For many years, Site Selection has analyzed corporate facility investment figures along the entire 981 miles of the Ohio River. The corridor’s triumvirate of big cities Cincinnati, Louisville and Pittsburgh — in that order, this year — always lead the way in total projects. But examining riverside investment on a per-capita basis offers the opportunity to spotlight smaller communities gaining economic development steam just around the next bend of this historically powerful waterway.
This year, for the first time, we award the Great River Cup to the community leading in per-capita corporate facility project investments: Maysville, Kentucky.
Maysville has about 1 percent of the population of third-place Louisville. But it’s a powerful 1 percent. The town is best known for its most famous family, the Clooneys. First came singer Rosemary and her brother Nick, a journalist and TV host who with his wife Nina begat George. These days, George, his wife Amal and their children still keep in touch with his hometown, stopping by occasionally to sample the fare at Caproni’s on the River or pick up some transparent pie at Magee’s Bakery.
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“He’s an old soul,” says Maysville Mayor David Cartmell of Clooney. But Cartmell’s family has dynastic claims of its own. “We’ve been in Mason County politics since 1803,” he says while driving around town on his daily rounds. His grandmother and mother both were elected mayor. “We’ve been in Maysville politics since my great-grandfather ran for town doctor. This will be my 20th year as mayor.”
It’s been among the busiest when it comes to economic development activity, with hiring ongoing at Mitsubishi Electric, Stober Drives and MACA, a Tier-2 supplier of plastics to Honda, among others. Disaster Emergency Services is going to build several warehouses in a district long known as one of the nation’s largest burley tobacco markets — “Success is adaptive reuse,” says Cartmell. A Frito-Lay distribution center is growing. So are AC motor manufacturer Superior Windings, spinoff Superior Composites (glass reinforcement), car door trim manufacturer Green Tokai and JBR Industrial Services.
Cartmell can’t say much yet, but even some of that manufacturing that left town a few years ago may be moving some activity back. After all, he says, “For skilled labor, we are a bargain. I went into a little startup business the other day here, working on gearboxes, and the founder, who had worked at Regal Beloit here, told me you wouldn’t believe the institutional knowledge of this little area of Kentucky and Ohio, partly because many worked at Emerson Electric,” which closed at the end of 2013.
But it’s job openings that are crowding out plant closings today. “I’m really shocked at the number of jobs being created here,” says the mayor.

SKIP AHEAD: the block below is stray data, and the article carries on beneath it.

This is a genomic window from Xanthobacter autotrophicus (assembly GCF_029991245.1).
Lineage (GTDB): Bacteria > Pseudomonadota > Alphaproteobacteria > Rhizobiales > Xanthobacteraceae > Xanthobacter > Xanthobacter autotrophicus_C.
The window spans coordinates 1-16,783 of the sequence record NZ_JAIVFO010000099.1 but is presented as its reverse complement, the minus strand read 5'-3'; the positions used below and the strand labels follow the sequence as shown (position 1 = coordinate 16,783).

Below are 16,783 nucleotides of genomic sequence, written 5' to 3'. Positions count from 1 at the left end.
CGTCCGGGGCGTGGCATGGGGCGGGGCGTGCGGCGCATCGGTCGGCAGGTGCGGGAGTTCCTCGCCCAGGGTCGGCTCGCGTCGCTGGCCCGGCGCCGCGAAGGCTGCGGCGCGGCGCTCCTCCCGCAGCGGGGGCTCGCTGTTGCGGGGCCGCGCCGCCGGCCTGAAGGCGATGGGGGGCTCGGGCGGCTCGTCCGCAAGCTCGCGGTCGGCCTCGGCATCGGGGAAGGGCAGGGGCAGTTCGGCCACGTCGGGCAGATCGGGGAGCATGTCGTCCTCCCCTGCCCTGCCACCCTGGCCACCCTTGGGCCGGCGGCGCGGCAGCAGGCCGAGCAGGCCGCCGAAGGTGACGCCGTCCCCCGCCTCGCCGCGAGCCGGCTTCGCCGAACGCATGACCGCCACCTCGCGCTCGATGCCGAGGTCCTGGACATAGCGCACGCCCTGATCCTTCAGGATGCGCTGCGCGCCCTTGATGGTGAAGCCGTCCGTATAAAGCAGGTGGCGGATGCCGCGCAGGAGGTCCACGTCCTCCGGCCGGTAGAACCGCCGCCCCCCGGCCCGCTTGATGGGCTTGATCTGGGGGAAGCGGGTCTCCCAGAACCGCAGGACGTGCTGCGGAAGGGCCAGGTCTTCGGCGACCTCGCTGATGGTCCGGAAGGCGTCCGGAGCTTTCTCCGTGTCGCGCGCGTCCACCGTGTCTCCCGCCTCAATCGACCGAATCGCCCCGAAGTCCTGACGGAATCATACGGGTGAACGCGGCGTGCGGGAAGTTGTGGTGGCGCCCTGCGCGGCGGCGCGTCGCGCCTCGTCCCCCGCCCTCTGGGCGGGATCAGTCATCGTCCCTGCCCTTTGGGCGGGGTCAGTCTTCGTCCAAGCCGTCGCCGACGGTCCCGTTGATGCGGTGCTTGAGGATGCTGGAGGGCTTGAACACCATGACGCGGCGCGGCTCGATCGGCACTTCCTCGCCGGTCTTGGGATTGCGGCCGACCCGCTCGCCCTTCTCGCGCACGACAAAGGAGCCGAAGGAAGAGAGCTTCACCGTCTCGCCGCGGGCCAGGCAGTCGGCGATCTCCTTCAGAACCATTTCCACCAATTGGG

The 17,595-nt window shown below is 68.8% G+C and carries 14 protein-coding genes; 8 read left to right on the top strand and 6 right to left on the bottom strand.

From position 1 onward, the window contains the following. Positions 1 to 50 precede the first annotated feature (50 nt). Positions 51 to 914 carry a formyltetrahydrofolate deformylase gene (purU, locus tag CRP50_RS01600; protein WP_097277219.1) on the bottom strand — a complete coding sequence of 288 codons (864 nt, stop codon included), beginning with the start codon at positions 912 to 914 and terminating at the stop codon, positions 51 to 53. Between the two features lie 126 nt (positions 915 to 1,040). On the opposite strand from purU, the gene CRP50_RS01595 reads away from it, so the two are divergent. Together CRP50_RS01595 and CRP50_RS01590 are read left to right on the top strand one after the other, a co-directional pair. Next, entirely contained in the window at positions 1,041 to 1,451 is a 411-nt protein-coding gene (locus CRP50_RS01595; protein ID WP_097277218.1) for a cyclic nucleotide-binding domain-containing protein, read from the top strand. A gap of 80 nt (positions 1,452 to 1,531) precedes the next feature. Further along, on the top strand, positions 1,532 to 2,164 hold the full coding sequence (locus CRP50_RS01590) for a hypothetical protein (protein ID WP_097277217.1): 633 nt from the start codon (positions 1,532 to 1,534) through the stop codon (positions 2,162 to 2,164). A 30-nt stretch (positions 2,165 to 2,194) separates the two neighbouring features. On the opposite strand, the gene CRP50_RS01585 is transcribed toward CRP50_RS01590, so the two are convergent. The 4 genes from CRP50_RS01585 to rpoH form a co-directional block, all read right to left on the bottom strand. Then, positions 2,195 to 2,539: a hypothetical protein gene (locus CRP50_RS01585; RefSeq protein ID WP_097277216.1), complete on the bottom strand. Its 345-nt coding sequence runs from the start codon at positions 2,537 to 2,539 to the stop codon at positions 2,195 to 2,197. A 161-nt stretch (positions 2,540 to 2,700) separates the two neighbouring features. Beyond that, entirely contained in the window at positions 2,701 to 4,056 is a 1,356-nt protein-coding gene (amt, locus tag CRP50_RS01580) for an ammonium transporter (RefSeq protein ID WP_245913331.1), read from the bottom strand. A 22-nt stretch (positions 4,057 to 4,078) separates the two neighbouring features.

Among the area’s biggest employers is Carlson Software, a company launched in 1983 that today has a presence in 66 countries, and just held an internationally attended users conference in Maysville. Founder Bruce Carlson recently put several million dollars into a new Parisian-style coffee shop called the Parc Cafe that the mayor says “rivals anything on the Champs Élysées.” Fancy espresso aside, however, Maysville is all about basics.
“It’s always been a tool-and-die town,” he says. “It’s coming back.”
‘Slammed, But Happy’
Continuity is a big part of community success, he says, noting the presence of Gene Weaver as head of the Maysville-Mason County Industrial Development Authority for 16 years, and the longtime leadership of County Judge-Executive Joe Pfeffer. He says people have moved to the area in fits and starts, especially from Kentucky coal country. But “right now we need more workers.” A proposed investment from plant and animal nutrition firm EnviroFlight is pending, and Cartmell anticipates some supplier activity related to the huge $1.3-billion, 550-job Braidy Industries aluminum plant the state recently recruited to South Shore in Greenup County.
The success of primary employers means secondary employers are thriving too. Rural King, a tractor dealer out of Mattoon, Illinois, just hired about 80, says the mayor, “and they said they just had the best grand opening they’ve ever had.
“I’m driving downtown right now,” Cartmell continues, “and looking at a new restaurant that just opened, and it’s packed out at lunch. We want people to come downtown ... There’s a new pride in ownership, with people on the streets. Infrastructure upgrades include new gas mains downtown, $11 million worth of new sewer lines, building a new water tower and getting ready to launch the area’s fourth industrial park. The next step, which he had emphasized at his state of the city address the week before, is complete four-laning of Kentucky Highway 9, also known as the AA, which Cartmell says “gets as much semi traffic as the eastern leg of I-64. It’s a short cut from West Virginia to Cincinnati — instead of driving to Lexington [on I-64] and then going 80 miles north, they go diagonally. We’re slammed, but we’re happy to have the development.”
As for winning the inaugural Great River Cup trophy, Cartmell says, “I couldn’t be more thrilled, and for the people. There’s nothing like having a little money flowing.”